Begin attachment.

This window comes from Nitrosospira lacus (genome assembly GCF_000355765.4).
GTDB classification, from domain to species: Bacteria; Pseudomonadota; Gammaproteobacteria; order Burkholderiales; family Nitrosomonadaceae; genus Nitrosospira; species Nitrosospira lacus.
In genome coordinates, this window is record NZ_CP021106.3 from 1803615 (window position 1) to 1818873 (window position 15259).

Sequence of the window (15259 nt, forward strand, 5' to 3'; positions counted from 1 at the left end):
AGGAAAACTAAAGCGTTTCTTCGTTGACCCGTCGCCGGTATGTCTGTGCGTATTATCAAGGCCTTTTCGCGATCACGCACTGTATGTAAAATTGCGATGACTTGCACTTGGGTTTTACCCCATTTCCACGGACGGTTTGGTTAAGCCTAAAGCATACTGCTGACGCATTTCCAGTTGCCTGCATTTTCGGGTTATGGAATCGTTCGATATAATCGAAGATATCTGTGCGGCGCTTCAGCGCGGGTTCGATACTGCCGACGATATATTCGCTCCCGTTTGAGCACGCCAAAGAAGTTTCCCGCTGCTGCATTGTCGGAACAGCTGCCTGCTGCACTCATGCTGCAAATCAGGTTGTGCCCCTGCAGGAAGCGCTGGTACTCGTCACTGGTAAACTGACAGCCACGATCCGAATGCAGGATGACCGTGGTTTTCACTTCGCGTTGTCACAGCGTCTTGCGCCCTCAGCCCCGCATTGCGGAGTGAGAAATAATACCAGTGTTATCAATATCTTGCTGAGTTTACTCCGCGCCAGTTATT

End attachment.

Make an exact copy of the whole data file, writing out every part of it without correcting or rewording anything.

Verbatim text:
This window comes from Nitrosospira lacus (genome assembly GCF_000355765.4).
GTDB classification, from domain to species: Bacteria; Pseudomonadota; Gammaproteobacteria; order Burkholderiales; family Nitrosomonadaceae; genus Nitrosospira; species Nitrosospira lacus.
In genome coordinates, this window is record NZ_CP021106.3 from 1803615 (window position 1) to 1818873 (window position 15259).

Sequence of the window (15259 nt, forward strand, 5' to 3'; positions counted from 1 at the left end):
AGGAAAACTAAAGCGTTTCTTCGTTGACCCGTCGCCGGTATGTCTGTGCGTATTATCAAGGCCTTTTCGCGATCACGCACTGTATGTAAAATTGCGATGACTTGCACTTGGGTTTTACCCCATTTCCACGGACGGTTTGGTTAAGCCTAAAGCATACTGCTGACGCATTTCCAGTTGCCTGCATTTTCGGGTTATGGAATCGTTCGATATAATCGAAGATATCTGTGCGGCGCTTCAGCGCGGGTTCGATACTGCCGACGATATATTCGCTCCCGTTTGAGCACGCCAAAGAAGTTTCCCGCTGCTGCATTGTCGGAACAGCTGCCTGCTGCACTCATGCTGCAAATCAGGTTGTGCCCCTGCAGGAAGCGCTGGTACTCGTCACTGGTAAACTGACAGCCACGATCCGAATGCAGGATGACCGTGGTTTTCACTTCGCGTTGTCACAGCGTCTTGCGCCCTCAGCCCCGCATTGCGGAGTGAGAAATAATACCAGTGTTATCAATATCTTGCTGAGTTTACTCCGCGCCAGTTATT